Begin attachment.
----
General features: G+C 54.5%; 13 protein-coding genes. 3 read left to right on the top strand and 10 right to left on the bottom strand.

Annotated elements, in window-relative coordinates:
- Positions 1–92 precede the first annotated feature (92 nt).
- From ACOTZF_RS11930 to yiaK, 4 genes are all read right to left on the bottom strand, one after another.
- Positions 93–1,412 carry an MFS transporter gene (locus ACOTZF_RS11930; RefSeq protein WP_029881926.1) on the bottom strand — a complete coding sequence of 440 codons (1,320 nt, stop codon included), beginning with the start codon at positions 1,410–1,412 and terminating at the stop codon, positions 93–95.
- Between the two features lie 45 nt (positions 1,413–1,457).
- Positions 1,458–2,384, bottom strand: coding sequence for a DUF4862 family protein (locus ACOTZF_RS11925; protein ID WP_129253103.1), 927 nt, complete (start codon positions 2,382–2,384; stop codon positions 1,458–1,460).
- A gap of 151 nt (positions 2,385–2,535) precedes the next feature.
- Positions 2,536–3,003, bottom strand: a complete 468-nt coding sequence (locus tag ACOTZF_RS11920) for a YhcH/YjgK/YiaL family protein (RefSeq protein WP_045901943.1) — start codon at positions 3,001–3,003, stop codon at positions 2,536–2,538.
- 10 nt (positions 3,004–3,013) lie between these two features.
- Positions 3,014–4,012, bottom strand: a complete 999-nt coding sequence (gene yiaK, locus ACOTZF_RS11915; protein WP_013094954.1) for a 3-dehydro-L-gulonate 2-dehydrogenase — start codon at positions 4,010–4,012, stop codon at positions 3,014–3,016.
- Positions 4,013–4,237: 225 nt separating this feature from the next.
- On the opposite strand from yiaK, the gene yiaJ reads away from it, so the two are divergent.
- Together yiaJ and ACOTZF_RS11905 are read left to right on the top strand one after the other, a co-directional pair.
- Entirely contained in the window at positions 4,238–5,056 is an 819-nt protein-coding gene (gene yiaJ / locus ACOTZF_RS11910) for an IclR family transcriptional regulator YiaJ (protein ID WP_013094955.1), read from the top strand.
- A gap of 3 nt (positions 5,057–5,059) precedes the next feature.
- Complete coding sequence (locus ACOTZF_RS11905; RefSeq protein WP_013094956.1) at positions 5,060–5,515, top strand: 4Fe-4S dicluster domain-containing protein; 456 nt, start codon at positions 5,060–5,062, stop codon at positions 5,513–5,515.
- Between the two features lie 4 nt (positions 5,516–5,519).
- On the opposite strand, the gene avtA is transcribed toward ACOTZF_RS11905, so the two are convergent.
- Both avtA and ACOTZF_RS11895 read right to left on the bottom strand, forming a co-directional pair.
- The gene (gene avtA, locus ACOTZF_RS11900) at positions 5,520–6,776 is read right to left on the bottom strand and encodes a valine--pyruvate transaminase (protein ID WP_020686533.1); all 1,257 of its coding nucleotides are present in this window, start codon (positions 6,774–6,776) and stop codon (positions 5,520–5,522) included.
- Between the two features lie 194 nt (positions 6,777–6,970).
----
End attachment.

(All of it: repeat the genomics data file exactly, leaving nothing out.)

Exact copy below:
General features: G+C 54.5%; 13 protein-coding genes. 3 read left to right on the top strand and 10 right to left on the bottom strand.

Annotated elements, in window-relative coordinates:
- Positions 1–92 precede the first annotated feature (92 nt).
- From ACOTZF_RS11930 to yiaK, 4 genes are all read right to left on the bottom strand, one after another.
- Positions 93–1,412 carry an MFS transporter gene (locus ACOTZF_RS11930; RefSeq protein WP_029881926.1) on the bottom strand — a complete coding sequence of 440 codons (1,320 nt, stop codon included), beginning with the start codon at positions 1,410–1,412 and terminating at the stop codon, positions 93–95.
- Between the two features lie 45 nt (positions 1,413–1,457).
- Positions 1,458–2,384, bottom strand: coding sequence for a DUF4862 family protein (locus ACOTZF_RS11925; protein ID WP_129253103.1), 927 nt, complete (start codon positions 2,382–2,384; stop codon positions 1,458–1,460).
- A gap of 151 nt (positions 2,385–2,535) precedes the next feature.
- Positions 2,536–3,003, bottom strand: a complete 468-nt coding sequence (locus tag ACOTZF_RS11920) for a YhcH/YjgK/YiaL family protein (RefSeq protein WP_045901943.1) — start codon at positions 3,001–3,003, stop codon at positions 2,536–2,538.
- 10 nt (positions 3,004–3,013) lie between these two features.
- Positions 3,014–4,012, bottom strand: a complete 999-nt coding sequence (gene yiaK, locus ACOTZF_RS11915; protein WP_013094954.1) for a 3-dehydro-L-gulonate 2-dehydrogenase — start codon at positions 4,010–4,012, stop codon at positions 3,014–3,016.
- Positions 4,013–4,237: 225 nt separating this feature from the next.
- On the opposite strand from yiaK, the gene yiaJ reads away from it, so the two are divergent.
- Together yiaJ and ACOTZF_RS11905 are read left to right on the top strand one after the other, a co-directional pair.
- Entirely contained in the window at positions 4,238–5,056 is an 819-nt protein-coding gene (gene yiaJ / locus ACOTZF_RS11910) for an IclR family transcriptional regulator YiaJ (protein ID WP_013094955.1), read from the top strand.
- A gap of 3 nt (positions 5,057–5,059) precedes the next feature.
- Complete coding sequence (locus ACOTZF_RS11905; RefSeq protein WP_013094956.1) at positions 5,060–5,515, top strand: 4Fe-4S dicluster domain-containing protein; 456 nt, start codon at positions 5,060–5,062, stop codon at positions 5,513–5,515.
- Between the two features lie 4 nt (positions 5,516–5,519).
- On the opposite strand, the gene avtA is transcribed toward ACOTZF_RS11905, so the two are convergent.
- Both avtA and ACOTZF_RS11895 read right to left on the bottom strand, forming a co-directional pair.
- The gene (gene avtA, locus ACOTZF_RS11900) at positions 5,520–6,776 is read right to left on the bottom strand and encodes a valine--pyruvate transaminase (protein ID WP_020686533.1); all 1,257 of its coding nucleotides are present in this window, start codon (positions 6,774–6,776) and stop codon (positions 5,520–5,522) included.
- Between the two features lie 194 nt (positions 6,777–6,970).